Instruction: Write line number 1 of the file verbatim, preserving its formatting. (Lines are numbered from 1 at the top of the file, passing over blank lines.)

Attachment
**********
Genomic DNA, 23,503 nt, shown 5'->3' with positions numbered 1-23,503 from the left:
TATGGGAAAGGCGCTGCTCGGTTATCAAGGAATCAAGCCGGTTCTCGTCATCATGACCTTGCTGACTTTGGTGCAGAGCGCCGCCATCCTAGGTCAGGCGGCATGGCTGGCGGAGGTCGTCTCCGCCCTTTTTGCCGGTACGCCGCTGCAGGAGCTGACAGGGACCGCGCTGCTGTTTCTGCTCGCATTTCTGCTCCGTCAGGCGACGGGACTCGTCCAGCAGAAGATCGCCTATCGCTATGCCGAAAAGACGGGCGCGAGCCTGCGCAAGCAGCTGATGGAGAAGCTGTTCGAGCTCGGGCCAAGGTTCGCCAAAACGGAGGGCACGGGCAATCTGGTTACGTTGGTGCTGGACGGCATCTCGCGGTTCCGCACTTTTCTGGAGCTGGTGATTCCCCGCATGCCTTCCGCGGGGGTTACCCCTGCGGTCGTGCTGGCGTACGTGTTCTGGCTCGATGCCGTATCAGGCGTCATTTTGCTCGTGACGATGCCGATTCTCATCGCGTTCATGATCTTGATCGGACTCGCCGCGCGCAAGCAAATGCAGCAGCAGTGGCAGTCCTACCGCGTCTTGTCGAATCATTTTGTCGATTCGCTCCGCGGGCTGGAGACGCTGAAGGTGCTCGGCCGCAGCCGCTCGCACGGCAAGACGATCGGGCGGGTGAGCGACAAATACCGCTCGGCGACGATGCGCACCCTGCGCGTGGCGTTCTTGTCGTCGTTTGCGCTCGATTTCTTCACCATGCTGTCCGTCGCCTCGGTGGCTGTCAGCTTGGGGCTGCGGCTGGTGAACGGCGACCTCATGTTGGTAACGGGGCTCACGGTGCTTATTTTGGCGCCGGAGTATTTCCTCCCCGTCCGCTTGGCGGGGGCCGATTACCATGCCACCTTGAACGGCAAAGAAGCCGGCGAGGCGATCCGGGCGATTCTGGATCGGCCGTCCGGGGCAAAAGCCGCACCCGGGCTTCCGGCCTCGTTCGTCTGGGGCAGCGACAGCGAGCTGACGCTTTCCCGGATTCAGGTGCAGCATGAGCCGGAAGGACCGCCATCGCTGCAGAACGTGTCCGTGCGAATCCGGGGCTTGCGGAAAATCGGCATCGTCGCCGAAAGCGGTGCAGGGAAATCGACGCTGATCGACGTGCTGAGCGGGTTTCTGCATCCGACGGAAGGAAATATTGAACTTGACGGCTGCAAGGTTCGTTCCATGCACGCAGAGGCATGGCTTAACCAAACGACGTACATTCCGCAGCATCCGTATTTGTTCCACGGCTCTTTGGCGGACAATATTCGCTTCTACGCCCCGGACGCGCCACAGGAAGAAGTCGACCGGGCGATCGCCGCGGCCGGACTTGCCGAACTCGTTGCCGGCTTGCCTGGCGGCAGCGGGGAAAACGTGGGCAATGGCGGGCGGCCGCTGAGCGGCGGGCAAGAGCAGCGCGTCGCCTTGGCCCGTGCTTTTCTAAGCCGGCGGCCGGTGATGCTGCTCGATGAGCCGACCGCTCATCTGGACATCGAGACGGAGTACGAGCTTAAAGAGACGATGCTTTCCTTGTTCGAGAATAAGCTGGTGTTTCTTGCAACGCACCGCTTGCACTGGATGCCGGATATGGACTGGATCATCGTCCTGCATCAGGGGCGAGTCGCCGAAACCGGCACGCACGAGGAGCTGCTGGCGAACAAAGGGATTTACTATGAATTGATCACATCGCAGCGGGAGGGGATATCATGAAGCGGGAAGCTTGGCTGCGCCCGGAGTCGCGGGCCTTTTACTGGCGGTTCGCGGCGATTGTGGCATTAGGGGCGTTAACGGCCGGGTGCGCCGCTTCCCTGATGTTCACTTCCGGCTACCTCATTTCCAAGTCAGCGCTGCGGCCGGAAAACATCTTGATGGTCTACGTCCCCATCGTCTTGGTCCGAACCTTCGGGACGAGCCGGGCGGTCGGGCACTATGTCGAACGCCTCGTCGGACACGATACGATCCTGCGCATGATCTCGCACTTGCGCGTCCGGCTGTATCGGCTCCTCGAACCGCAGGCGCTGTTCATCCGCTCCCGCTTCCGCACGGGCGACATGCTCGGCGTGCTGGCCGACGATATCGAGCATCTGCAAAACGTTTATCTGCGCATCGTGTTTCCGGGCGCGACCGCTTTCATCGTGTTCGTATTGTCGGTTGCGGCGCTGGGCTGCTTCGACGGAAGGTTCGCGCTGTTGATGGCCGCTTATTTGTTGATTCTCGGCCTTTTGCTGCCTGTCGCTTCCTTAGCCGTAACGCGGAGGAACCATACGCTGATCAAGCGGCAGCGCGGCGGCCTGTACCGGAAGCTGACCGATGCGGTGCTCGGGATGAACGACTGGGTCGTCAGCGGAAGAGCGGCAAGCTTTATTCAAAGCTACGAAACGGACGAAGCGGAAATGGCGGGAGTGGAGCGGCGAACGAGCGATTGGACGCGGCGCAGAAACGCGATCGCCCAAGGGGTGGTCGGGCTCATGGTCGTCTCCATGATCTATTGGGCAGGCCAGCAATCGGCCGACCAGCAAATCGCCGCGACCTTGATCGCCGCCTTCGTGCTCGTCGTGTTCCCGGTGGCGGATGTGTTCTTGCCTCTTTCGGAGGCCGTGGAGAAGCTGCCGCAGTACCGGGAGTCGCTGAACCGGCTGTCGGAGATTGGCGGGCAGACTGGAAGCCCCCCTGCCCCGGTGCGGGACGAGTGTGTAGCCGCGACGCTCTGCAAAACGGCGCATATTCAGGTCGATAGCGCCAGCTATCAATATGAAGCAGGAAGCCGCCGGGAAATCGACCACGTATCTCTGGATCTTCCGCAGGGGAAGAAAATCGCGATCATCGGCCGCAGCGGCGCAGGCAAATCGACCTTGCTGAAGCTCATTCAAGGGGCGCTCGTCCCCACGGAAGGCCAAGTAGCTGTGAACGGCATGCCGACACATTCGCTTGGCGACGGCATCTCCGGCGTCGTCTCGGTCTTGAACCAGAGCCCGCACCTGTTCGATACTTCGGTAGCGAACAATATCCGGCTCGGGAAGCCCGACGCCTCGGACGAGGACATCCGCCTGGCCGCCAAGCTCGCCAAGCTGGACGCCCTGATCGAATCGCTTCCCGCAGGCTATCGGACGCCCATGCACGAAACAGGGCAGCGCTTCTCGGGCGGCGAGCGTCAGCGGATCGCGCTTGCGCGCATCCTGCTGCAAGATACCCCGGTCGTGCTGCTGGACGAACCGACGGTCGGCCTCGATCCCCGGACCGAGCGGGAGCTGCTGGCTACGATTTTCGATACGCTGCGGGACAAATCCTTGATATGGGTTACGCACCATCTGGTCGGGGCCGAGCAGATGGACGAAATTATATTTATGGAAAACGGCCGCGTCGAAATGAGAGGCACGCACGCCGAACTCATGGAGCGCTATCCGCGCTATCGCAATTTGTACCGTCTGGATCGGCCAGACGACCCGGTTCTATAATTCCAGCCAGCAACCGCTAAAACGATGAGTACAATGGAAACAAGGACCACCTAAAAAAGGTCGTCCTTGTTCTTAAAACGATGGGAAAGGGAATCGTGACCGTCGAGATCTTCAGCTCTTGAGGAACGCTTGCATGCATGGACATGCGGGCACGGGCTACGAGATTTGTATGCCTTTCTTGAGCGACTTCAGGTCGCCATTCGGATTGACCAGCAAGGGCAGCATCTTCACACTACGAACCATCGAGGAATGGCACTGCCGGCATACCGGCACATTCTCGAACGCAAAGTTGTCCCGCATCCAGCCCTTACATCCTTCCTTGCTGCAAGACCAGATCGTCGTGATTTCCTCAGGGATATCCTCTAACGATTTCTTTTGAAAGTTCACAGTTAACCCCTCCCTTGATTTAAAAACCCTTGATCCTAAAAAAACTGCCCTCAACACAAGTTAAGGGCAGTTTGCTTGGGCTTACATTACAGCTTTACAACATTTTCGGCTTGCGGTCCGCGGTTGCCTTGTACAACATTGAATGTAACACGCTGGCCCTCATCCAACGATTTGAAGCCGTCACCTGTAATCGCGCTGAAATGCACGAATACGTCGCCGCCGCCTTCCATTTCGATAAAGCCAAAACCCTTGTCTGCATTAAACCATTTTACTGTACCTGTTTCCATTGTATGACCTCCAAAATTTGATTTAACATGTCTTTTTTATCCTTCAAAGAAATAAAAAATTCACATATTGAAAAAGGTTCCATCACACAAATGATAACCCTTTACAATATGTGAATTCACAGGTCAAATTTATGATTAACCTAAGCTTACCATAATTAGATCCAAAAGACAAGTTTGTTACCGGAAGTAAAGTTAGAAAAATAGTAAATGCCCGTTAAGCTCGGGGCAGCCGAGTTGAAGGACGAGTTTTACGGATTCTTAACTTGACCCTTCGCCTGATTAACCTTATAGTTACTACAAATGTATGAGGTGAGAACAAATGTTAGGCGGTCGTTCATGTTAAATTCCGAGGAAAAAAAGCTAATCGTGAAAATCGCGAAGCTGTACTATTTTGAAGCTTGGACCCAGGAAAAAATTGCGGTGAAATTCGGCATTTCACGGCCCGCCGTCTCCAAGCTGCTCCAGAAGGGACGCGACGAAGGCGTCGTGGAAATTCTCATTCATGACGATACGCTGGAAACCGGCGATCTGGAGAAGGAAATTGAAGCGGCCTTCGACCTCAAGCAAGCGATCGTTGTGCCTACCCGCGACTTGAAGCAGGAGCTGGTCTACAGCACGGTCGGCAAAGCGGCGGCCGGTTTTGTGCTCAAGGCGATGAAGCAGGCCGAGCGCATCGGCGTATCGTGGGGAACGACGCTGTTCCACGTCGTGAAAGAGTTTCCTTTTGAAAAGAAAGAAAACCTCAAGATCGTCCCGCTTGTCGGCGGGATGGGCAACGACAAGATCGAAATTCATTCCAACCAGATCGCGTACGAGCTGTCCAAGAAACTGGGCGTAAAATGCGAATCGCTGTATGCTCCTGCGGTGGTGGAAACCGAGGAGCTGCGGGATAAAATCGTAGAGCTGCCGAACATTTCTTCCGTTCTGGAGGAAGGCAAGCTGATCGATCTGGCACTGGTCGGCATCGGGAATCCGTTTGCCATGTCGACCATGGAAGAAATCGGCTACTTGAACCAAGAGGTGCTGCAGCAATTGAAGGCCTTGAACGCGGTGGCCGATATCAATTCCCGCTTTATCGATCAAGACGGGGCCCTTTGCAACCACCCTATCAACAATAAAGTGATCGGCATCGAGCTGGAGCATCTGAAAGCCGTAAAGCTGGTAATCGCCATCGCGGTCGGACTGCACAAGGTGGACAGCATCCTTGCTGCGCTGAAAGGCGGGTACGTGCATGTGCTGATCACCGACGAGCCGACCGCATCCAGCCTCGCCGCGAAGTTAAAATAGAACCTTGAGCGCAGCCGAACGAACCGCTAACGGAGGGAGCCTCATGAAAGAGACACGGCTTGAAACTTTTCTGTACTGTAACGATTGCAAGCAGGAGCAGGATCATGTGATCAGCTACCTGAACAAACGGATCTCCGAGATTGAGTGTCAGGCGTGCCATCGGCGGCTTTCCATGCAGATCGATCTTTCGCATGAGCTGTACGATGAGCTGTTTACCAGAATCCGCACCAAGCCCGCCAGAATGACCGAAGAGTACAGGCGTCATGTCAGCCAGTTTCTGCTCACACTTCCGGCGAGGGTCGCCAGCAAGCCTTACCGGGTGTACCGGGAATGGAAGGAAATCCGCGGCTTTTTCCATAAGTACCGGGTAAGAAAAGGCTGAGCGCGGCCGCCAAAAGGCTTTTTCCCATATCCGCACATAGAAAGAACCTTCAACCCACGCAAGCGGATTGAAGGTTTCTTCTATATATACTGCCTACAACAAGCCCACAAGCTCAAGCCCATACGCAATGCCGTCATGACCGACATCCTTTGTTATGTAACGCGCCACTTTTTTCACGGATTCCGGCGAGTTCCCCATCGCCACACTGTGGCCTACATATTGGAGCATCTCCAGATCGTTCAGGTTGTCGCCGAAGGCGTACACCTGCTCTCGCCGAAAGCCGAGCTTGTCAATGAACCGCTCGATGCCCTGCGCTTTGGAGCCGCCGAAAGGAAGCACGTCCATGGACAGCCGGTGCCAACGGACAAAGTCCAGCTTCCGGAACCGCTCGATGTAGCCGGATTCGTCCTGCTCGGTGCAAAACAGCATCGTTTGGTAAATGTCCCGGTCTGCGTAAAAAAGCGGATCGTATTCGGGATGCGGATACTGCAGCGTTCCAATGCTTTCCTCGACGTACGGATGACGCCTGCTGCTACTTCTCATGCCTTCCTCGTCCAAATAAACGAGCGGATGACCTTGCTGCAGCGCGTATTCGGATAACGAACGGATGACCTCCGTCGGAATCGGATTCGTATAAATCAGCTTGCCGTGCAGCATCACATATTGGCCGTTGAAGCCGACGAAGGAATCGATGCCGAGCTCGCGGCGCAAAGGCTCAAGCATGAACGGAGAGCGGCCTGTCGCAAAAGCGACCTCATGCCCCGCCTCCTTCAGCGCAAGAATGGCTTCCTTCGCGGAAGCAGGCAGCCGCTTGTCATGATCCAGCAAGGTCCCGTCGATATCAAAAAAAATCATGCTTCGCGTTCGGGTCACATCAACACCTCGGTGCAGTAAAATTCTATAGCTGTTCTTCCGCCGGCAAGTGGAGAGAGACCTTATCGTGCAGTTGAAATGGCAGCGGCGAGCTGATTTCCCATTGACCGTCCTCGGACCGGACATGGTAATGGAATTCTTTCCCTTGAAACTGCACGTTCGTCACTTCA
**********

Genomic DNA, 23,503 nt, shown 5'->3' with positions numbered 1-23,503 from the left: